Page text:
The first question has two aspects: establishing the level of safety that the public at large are entitled to expect and proving the product’s failure to provide this level of safety. PLD provides a strict liability regime and the consumer expectations test is objective and normative. So if an autonomous system, let’s say, a self-driving car at Level 4 (high-driving automation), despite all the testing and control process, cannot detect an object on the road and causes an accident; it is defective because the public at large is entitled to expect that such a car is safe and able to detect an object or person and refrain from the accident; unless producer has already provided warning against specific situations in which such a car should be supervised carefully. Product’s failure to achieve the required safety level can be considered self-evident in such a case (res ipsa loquitor); in such event, the victim does not have to provide scientific evidence of how the defect has occurred.
Yet, it is not always possible to determine the legitimate safety expectations directly. It might be said that it is accepted by the public that such a system is not 100% safe. However how will the courts decide whether autonomous system’s lack of safety in a given case is acceptable or not? Autonomous systems while being very safe, fast and accurate in many aspects, may also be very brittle. They bear the risks of making such mistakes that even a reckless human-being would not do. Since such mistakes, by nature are unanticipated, it is difficult to have any safety expectation at all. In such cases, courts need supporting means to concretize the safety expectations test. Comparing the autonomous system with a reasonable human-being or reasonable alternative system does not provide promising results. I therefore suggest that the time, money and effort spent for the verification and validation of the autonomous system shall be taken into account to assess the defectiveness in cases consumer expectations regarding the safety of the autonomous system cannot be directly determined. Courts can also use their discretion with the help of expert evidence, product safety law and industry standards. Moreover, when an autonomous system is deployed for a task traditionally conducted by professionals (such as a medical software used for diagnosis or drug prescription), victims generally have a contractual claim to receive compensation; even if product liability falls short.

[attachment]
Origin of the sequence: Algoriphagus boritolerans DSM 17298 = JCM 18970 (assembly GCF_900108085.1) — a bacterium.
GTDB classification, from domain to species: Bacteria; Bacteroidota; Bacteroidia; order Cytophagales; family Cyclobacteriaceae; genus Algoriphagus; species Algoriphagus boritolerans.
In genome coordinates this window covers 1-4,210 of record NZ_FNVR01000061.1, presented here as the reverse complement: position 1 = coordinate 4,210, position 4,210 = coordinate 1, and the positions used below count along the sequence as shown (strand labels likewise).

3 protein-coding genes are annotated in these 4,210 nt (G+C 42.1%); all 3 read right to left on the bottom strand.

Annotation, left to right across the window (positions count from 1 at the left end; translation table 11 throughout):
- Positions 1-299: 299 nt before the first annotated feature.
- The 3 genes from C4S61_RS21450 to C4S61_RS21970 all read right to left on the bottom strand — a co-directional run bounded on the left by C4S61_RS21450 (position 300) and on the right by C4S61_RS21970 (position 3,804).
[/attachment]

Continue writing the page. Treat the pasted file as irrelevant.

Given the complexity and opacity problems, proving the product’s failure to achieve required level of safety is also challenging. Both European Parliament and Expert Group on Liability and New Technologies (Expert Group) have suggested to reverse the burden of proof regarding defectiveness. It seems as a viable solution, yet I doubt that this solution is vital. The European Court of Justice concluded that certain and irrefutable evidence of defect is not required in all cases; serious, specific and consistent evidence can also suffice. Besides, autonomous systems’ ability to restore data will also ease the burden of proof. In this regard, importance should be given to the Expert Group’s suggestion of logging by design, which is“a duty on producers to equip technology with means of recording information about the operation of the technology (…)”.